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THE MEANING OF MARXISM
Is the media ever balanced and fair?

By Paul D'Amato | December 2, 2005 | Page 9

MOST WILL agree that Fox's O'Reilly Factor--or any news show on Fox for that matter--is not really "fair and balanced," even though Fox has registered "Fair and Balanced" as its exclusive trademark.

Does that mean, however, that there is some species of mainstream news that truly is fair and balanced? What does "fair and balanced" even mean anyway?

The mainstream media does not really present something called "the news." The news is shaped and created, not simply presented. What is presented as news is based on a number of factors, not least of which is the fact that the folks who own news empires are very rich capitalists whose outlook on the world is shared by the rest of the ruling class with whom they rub elbows.

As Marx wrote in The German Ideology: "The ideas of the ruling class are in every epoch the ruling ideas, i.e. the class which is the ruling material force of society, is at the same time its ruling intellectual force. The class which has the means of material production at its disposal, has control at the same time over the means of mental production, so that thereby, generally speaking, the ideas of those who lack the means of mental production are subject to it. The ruling ideas are nothing more than the ideal expression of the dominant material relationships."

More often than not, the media do not reflect the ruling ideas directly and openly. But under the appearance of neutrality and "bias-free" information, the media is shot through with class partisanship.

The media reinforce the idea that "terrorism" is something "they," i.e. Arabs and Muslims, do, whereas similar behavior by the U.S. or its allies is portrayed as legitimate acts of defense, even of liberation.

During strikes, the demands of the strikers are rarely presented clearly, with a lot more time spent interviewing "inconvenienced" commuters and consumers.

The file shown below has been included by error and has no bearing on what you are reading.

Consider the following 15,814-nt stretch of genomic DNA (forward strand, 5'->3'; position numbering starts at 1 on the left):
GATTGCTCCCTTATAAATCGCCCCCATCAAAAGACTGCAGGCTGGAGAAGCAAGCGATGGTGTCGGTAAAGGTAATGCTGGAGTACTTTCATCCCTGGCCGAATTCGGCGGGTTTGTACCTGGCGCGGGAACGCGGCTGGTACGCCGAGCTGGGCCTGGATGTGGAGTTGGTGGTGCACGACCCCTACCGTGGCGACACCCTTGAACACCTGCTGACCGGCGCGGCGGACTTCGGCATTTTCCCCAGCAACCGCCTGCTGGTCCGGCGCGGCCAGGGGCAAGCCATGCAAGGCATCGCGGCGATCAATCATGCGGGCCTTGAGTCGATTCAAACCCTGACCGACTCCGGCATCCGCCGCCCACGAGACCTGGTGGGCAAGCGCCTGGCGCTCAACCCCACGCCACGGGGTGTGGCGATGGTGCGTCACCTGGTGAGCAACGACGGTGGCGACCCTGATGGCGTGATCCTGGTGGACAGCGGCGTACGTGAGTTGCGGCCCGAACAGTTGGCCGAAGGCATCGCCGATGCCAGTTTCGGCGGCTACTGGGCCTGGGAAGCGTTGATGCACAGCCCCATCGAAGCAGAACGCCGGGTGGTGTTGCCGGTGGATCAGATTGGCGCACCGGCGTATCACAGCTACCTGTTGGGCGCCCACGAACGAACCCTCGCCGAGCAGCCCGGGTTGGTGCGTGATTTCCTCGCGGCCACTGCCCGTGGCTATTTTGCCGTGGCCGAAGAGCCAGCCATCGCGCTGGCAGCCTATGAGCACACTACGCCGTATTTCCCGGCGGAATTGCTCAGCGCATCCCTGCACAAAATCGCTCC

Occasionally we get a glimpse behind the curtain, though, for example when the New York Times admitted long after the fact that it uncritically carried the administration's line about Saddam Hussein's alleged weapons of mass destruction. But even that admission reflected a change in the prevailing political winds (Bush's growing unpopularity even among sections of the elite) more than it did any intrepid truth telling.

Even the mechanical presentation of "both sides" in a dispute does not, in itself, create fair reporting.

Take the example of intelligent design. The New York Times has presented the debate around intelligent design in a "fair and balanced" way--that is, presenting both sides as if it were a legitimate debate.

The problem here is that this form of the presentation constitutes a surrender to the advocates of intelligent design, whose entire strategy consists of attempting to push through local laws that permit "equal" treatment of intelligent design and Darwinian evolution in schools.

Intelligent design is in fact a more watered-down version of plain old Biblical creationism--the idea that a Christian God is responsible for the creation of all life and that evolution is an abomination. They pretend that intelligent design--a "theory" which by definition cannot be tested because the Creator is supernatural and, therefore, cannot be studied--is a scientific theory rather than a religious faith.

By presenting intelligent design (religious dogma) as a legitimate contender with evolution (science), the media has in fact played straight into its proponents' hands.

How can there really be impartiality, in any case, in a society split into classes? Indeed, if the ruling ideas are dominant in the media, then getting at the truth involves a recognition of the media's class bias, that is, looking at society through the lens of those who are oppressed and exploited by social arrangements as they now stand.

One only has need of the truth when one wants to change society rather than act as its apologist, and therefore some bias is more balanced than others.

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